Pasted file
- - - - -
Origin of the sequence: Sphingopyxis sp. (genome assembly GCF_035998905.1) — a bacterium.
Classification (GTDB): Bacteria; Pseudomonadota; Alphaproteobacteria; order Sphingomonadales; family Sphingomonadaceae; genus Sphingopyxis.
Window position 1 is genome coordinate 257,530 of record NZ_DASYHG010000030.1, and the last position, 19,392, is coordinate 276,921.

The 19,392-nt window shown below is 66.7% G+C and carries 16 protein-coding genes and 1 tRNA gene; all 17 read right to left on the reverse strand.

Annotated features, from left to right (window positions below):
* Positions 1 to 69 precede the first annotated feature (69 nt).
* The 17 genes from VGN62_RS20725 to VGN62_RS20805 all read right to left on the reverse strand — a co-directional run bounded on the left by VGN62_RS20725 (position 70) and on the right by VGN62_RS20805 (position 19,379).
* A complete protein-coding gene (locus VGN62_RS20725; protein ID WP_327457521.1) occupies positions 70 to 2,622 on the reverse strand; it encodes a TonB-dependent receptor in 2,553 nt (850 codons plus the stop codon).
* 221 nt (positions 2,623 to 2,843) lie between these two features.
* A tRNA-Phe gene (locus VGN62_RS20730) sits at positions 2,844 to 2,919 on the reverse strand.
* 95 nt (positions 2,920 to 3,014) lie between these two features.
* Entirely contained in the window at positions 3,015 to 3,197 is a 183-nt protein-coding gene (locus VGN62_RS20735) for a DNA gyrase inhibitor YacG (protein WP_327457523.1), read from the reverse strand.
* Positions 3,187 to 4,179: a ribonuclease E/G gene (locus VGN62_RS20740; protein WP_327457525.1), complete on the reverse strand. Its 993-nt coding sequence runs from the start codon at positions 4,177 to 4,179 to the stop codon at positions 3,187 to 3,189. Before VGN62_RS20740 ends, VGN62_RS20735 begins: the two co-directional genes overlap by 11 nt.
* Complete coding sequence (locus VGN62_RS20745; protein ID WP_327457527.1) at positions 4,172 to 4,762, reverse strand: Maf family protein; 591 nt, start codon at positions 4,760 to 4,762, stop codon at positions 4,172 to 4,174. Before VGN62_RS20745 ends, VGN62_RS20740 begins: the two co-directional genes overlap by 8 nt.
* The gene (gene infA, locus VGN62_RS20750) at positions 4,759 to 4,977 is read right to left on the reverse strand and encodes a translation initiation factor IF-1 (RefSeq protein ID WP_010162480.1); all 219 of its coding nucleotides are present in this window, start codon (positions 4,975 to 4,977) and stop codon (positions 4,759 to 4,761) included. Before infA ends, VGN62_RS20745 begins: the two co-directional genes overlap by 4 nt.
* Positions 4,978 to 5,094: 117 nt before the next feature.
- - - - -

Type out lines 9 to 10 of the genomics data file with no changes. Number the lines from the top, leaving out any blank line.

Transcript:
* 221 nt (positions 2,623 to 2,843) lie between these two features.
* A tRNA-Phe gene (locus VGN62_RS20730) sits at positions 2,844 to 2,919 on the reverse strand.